Another historic method for molding butter uses a completely dry mold dusted with flour and slightly chilled butter. The butter comes out nicely 90% of the time. It’s worth a try!

Lastly, I want to mention that my moorit Shetland ewe, Sara (aka Serendipity) had a single ram lamb last Thursday morning! He’s very handsome (bersugget markings); mom and baby are doing well! It’s been so rainy and dark, I haven’t taken a decent pic of him yet! All the goat kids and lambs are growing by leaps and bounds too!

Sara’s little bundle of joy! I reeee-ally can’t get much work done!

Warm wishes!

Lamb Tyme…

 Life buds forth!

I roll (well, maybe more of a crawl) out of bed at 4 a.m. for chores – to capitalize on hubby’s ‘help’ before he leaves for work. I anxiously inspect the sheep and count noses…all present and accounted for…with no ‘extras’.

After 6 a.m.milking, another ‘bed-check’. Dove has gone missing! Apparently, she wandered out back to the shed for a little privacy while lambing. Twins: one HST ram lamb and one black ewe lamb waiting to greet me!

Handsome little guy…love that one black eye/one white eye!

Little sis…

…just hours old. Love her face with ‘freckles’!

Is this leftover molasses water for ME?

Hey…save some for me too! (BTW, Corey is ALL better!)

Another blessed day!

Goat Spa?

It was a glorious spring-like weekend…a perfect Mother’s Day! The weeping cherry and serviceberry are beginning to bloom, finally! It’s been a cold,  wet/rainy spring ~ so far ~ here, in southeast Michigan. I’m thinking we’ll skip ‘spring’ and fast forward to summer! We cut the grass for the first time this past weekend too and hubby & son worked on installing additional lighting in the barn. Yeah! The north facing stalls have no windows and is incredibly dark…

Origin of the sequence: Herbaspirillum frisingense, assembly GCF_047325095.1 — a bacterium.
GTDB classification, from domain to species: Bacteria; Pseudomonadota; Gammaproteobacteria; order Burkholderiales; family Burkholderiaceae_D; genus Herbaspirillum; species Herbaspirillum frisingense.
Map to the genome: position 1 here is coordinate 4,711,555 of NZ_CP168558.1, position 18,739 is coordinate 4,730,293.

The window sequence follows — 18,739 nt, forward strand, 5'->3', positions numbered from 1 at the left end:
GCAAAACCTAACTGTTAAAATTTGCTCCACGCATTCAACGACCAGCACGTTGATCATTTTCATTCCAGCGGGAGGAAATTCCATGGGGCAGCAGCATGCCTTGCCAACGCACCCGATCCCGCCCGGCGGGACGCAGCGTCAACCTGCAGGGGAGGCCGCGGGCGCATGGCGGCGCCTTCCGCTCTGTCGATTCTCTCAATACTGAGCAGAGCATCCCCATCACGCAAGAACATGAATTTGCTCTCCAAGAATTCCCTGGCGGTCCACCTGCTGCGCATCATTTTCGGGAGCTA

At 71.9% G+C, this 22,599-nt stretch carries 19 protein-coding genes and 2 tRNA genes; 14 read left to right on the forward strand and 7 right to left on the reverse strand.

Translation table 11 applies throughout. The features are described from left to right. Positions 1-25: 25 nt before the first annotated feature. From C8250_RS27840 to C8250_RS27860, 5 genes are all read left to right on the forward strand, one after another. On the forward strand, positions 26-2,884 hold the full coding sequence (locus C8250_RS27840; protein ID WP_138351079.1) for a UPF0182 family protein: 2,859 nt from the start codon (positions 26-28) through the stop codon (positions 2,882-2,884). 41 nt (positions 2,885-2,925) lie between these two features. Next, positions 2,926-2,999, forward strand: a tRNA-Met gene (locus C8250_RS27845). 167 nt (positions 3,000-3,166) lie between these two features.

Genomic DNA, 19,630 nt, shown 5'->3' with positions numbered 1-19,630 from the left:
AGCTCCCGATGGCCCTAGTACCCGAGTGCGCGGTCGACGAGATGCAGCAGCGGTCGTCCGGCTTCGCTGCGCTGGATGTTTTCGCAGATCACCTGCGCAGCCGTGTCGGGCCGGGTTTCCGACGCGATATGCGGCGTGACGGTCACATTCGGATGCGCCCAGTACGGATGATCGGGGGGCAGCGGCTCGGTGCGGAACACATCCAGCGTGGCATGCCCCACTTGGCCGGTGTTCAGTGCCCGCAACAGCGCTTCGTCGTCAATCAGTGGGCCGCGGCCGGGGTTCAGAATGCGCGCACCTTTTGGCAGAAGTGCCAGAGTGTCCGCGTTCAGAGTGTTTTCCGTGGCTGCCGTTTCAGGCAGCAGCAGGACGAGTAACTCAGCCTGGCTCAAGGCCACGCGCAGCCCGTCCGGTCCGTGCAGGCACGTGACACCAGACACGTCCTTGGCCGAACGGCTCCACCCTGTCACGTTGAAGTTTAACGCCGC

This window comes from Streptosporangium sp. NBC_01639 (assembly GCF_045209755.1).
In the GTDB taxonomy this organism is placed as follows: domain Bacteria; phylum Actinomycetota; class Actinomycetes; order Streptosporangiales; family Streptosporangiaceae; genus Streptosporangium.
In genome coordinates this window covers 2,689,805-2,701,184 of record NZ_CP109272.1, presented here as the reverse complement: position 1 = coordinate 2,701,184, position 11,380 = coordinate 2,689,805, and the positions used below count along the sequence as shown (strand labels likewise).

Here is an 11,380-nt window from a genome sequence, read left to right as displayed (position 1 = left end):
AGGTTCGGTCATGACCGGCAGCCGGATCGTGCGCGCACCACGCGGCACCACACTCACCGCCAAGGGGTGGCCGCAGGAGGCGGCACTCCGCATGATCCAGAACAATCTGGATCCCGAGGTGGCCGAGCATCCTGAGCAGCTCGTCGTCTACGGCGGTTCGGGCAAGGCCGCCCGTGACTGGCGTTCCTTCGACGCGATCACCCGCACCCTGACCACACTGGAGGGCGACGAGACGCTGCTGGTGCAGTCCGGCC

Aside from ‘MOM’ visits, cooking, baking… I believe we had our first encounter with a case of bloat in one of our goats! Read more about bloat here.

The goat is a member of a class of animals called ruminants.  These animals ruminate (chew their cud).  Unlike us, they have special four-compartment stomachs especially designed to digest roughage (food high in fiber) such as grass, hay and silage.  The goat’s stomach has four chambers: 1) the rumen, 2) the honey-combed reticulum, 3) the omasum, and 4) the abomasum or true stomach.

A goat’s rumen is a big fermentation vat which produces carbon dioxide and methane gas.  These gasses are eliminated by the goat burping and pooping.  A goat needs to expel their gas, no matter how rude or funny you may think it may be.  If they cannot expel the gas, the pressure builds up and the goat ‘bloats’.  When this happens, the left side of the goat will become distended which might even cause difficulty in breathing. Bloat, in extreme cases, can result in death! Naturally, I was concerned ~ and wise enough to recognize something was ‘off’?